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1. To whom was the parable of the two sons delivered?

To the chief priests and elders in the temple.


2. What persons were meant by the first son?

Those who had but few privileges, and who at first disobeyed God; the Gentiles are probably referred to.

3. What persons were meant by the second son?

Those Jews, who made many professions of zeal and activity in the service of God, but yet neglected their duty to Him, and rejected Christ.

4. How was the conduct of the self-righteous and hypocritical Jews censured?

Christ said that the publicans and harlots who believed and repented, entered the kingdom of God before these boasting professors, who despised and persecuted the Son of God.

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5. What lessons should we learn from the parable of the two sons?

We should repent of our past disregard to the commands of God; we should work out our own salvation with fear and trembling, for it is God that worketh in us to will and to do of his good pleasure; and we should remember that all professions are vain which are not followed by obedience.



Matt. xxi. Mark xii. Luke xx.

"There was a certain householder which planted a vineyard, and hedged it round about, and digged a winepress in it, and built a tower, and let it out to husbandmen, and went into a far country for a long time. And at the season when the time of the fruit drew near, he sent his servants to the husbandmen that they might receive from the husbandmen of the fruit of the vineyard. And the husbandmen caught his servants, and beat one, and sent him away empty, and killed another, and stoned another. And again he sent unto them other servants more than the first, and they did unto them likewise: and at him who was the chief they cast stones, and wounded him in the head, and sent him away shamefully handled and empty. And again he sent another the third time, and him they wounded also, and cast him out, and killed and many others, beating some and killing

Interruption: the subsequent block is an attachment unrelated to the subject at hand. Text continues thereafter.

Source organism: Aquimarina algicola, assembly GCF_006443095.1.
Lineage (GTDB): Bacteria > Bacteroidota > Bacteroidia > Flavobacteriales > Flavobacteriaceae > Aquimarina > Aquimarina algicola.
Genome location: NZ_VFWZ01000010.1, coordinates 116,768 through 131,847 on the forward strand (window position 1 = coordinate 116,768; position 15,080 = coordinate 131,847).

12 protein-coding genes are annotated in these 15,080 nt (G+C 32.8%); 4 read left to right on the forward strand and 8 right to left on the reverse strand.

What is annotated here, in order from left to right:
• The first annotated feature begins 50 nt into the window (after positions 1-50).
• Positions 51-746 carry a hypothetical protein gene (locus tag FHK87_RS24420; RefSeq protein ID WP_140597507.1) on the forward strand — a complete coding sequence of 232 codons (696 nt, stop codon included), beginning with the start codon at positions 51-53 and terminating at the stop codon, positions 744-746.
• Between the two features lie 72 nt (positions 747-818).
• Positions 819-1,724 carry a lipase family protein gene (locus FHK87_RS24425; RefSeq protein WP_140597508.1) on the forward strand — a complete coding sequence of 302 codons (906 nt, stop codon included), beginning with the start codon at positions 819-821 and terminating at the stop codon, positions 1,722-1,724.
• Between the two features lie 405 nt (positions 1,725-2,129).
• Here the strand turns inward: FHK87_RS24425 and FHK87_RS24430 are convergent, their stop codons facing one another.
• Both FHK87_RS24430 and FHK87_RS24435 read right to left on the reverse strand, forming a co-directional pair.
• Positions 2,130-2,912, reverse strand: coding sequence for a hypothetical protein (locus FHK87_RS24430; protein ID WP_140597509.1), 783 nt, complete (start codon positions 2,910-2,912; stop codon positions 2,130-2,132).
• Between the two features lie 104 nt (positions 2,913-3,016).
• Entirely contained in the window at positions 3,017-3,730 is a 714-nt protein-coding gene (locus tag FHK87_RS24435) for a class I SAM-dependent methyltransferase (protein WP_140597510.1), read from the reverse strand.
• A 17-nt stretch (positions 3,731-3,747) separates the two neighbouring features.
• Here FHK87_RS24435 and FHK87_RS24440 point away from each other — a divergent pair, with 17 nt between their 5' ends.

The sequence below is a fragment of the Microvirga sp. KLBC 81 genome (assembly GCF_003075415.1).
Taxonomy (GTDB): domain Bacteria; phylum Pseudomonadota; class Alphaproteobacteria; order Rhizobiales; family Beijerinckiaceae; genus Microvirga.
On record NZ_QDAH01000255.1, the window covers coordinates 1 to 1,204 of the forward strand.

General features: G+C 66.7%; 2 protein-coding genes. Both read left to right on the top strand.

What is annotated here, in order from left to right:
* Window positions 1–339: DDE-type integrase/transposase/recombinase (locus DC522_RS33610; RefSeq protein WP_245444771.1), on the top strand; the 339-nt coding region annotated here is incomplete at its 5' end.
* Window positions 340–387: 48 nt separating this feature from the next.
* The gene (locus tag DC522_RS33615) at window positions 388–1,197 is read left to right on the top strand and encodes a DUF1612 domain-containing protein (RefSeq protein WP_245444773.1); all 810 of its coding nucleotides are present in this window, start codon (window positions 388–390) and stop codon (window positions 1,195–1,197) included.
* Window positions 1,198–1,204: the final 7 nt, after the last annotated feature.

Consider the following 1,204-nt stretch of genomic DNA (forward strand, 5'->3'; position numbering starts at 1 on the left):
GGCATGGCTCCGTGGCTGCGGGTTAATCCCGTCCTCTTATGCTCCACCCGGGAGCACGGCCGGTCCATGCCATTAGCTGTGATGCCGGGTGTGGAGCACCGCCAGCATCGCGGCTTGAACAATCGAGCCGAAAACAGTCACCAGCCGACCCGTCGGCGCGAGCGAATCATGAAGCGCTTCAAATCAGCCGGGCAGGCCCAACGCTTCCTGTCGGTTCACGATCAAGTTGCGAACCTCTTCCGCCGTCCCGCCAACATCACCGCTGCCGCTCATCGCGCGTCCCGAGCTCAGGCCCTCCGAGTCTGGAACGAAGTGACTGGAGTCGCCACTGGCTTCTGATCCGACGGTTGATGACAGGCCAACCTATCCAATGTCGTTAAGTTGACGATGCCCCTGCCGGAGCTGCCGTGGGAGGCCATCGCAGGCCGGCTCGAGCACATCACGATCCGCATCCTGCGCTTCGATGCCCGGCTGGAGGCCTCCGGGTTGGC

Then said the Lord of the vineyard, What shall I do? I will send my son. Having yet therefore one son, his well-beloved, he sent him also last of all unto them, saying, It may be they will reverence my son when they see him. But when the husbandmen saw

* I have formed the accounts of the three Evangelists into one.

† Anciently the rent was paid by a part of the, produce, a practice still pursued in some parts of the world.

the son they reasoned among themselves, saying, this is the heir, come let us kill him, and let us seize on his inheritance, that it may be ours. And they caught him and cast him out of the vineyard, and slew him.

When the Lord therefore of the vineyard cometh, what will he do unto those husbandmen? They say unto him, He will miserably destroy those wicked men, and will let out his vineyard unto other husbandmen which shall render him the fruits in their seasons. Jesus said, he shall come and destroy these husbandmen, and shall give the vineyard to others. Therefore I say unto you, The kingdom of God shall be taken from you, and given to a nation bringing forth the fruits thereof. And when they heard it they said,